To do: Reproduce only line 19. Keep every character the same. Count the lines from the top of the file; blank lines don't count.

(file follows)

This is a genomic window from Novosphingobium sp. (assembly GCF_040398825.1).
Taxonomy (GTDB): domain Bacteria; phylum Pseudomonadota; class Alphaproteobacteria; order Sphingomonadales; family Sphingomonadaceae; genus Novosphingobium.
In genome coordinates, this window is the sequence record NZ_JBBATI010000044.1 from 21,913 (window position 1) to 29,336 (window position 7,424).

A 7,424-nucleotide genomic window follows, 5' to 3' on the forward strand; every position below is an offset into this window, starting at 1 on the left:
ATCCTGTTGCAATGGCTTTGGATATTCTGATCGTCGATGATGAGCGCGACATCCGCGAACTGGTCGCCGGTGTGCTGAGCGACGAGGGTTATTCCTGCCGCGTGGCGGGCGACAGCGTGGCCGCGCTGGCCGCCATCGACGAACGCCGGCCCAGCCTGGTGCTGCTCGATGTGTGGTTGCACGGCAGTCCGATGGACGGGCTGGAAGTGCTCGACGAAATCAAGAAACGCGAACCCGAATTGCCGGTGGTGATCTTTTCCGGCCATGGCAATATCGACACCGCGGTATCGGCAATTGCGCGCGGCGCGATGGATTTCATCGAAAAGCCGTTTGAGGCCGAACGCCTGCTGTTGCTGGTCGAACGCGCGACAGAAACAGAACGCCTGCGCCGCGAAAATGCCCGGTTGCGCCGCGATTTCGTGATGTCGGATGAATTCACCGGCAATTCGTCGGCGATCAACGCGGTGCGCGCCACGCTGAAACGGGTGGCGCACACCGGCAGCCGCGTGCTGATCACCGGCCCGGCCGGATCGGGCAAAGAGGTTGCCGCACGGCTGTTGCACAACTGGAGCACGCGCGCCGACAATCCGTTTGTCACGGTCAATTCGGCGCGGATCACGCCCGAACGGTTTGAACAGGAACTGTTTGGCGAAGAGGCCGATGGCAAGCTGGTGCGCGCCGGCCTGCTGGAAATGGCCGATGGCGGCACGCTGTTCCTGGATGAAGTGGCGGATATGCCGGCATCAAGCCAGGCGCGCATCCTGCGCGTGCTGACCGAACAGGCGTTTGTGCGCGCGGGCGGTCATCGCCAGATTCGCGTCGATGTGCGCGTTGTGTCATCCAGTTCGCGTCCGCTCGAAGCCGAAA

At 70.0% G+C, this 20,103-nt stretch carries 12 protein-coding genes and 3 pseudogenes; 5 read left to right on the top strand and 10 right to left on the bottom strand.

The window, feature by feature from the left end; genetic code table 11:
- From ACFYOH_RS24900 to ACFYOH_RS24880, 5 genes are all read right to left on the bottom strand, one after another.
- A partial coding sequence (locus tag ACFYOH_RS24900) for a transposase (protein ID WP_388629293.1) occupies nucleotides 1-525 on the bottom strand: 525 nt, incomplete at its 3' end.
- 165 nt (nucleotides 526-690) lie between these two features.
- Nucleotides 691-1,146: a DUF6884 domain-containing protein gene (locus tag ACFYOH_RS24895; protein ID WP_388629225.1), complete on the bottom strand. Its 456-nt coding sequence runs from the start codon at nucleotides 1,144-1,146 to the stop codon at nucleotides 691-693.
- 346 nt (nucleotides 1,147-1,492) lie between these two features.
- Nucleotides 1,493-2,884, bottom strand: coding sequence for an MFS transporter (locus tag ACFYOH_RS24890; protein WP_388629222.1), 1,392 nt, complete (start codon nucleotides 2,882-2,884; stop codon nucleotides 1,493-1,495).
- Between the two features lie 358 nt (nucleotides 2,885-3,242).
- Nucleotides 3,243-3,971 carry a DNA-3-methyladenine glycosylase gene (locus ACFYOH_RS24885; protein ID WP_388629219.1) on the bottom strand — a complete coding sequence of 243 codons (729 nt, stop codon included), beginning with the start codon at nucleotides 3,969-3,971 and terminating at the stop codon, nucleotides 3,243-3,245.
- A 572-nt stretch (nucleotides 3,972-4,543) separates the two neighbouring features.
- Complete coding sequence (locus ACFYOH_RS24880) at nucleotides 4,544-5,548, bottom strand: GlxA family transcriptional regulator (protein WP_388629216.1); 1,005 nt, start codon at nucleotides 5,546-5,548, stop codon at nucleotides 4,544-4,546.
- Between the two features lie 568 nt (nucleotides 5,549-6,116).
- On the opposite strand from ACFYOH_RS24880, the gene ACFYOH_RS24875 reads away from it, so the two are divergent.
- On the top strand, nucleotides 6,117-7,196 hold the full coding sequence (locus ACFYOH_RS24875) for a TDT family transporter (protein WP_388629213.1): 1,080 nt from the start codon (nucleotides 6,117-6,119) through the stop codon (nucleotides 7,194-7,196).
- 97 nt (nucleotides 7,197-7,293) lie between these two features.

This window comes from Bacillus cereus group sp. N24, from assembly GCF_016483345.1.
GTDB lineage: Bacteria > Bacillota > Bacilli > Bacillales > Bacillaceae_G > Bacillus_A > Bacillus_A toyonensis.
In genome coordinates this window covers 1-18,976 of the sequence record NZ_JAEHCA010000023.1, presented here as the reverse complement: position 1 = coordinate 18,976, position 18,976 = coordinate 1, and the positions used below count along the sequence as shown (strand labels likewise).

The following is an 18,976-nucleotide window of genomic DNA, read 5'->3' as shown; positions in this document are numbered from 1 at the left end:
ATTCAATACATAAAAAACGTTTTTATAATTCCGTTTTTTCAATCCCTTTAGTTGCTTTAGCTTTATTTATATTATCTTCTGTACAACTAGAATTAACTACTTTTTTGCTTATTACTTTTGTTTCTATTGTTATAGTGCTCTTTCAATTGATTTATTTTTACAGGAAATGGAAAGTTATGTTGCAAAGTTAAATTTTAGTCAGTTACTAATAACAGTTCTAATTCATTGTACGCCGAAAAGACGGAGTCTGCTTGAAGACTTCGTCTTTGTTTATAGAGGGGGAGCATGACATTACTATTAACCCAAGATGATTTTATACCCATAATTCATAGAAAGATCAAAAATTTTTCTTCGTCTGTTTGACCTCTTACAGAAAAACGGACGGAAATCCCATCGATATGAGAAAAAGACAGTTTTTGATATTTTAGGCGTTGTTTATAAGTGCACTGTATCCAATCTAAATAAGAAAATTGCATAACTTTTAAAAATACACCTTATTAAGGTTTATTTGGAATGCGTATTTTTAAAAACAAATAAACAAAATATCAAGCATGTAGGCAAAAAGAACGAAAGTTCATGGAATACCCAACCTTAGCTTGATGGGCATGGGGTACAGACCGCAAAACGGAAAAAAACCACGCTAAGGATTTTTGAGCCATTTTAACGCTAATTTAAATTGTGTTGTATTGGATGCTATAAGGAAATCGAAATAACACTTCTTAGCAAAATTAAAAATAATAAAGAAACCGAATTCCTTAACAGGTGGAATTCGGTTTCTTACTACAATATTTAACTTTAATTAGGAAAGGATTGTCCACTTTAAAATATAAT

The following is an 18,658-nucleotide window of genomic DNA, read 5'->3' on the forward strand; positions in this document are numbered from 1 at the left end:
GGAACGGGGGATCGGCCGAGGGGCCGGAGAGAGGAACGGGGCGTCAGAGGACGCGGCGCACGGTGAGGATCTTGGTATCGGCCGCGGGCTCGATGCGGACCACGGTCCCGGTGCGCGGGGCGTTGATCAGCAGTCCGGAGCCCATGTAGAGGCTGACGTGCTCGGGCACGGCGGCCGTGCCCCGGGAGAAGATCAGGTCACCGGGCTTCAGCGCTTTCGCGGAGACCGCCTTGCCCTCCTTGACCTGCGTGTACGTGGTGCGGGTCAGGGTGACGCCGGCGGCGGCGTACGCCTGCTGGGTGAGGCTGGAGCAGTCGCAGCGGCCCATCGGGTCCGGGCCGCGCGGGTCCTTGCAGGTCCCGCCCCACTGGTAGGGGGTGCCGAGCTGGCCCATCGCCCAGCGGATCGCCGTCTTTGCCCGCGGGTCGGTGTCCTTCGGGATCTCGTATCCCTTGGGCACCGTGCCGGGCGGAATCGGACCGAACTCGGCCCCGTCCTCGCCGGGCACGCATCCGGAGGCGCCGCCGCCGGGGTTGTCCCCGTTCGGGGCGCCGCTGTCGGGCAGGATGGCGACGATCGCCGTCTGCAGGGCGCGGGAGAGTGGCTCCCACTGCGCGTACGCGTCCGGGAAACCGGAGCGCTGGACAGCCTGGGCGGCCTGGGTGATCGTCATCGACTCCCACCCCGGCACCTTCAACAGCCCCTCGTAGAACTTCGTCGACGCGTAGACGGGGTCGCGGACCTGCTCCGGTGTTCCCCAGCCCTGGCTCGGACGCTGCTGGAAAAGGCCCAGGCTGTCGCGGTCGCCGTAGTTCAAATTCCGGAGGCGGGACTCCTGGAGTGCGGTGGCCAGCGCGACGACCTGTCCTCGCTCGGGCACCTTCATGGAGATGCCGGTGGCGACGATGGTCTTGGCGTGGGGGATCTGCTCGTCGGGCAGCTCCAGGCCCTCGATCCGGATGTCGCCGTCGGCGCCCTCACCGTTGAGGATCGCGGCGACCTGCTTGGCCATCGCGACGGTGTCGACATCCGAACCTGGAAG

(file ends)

- On the opposite strand from ACFYOH_RS24880, the gene ACFYOH_RS24875 reads away from it, so the two are divergent.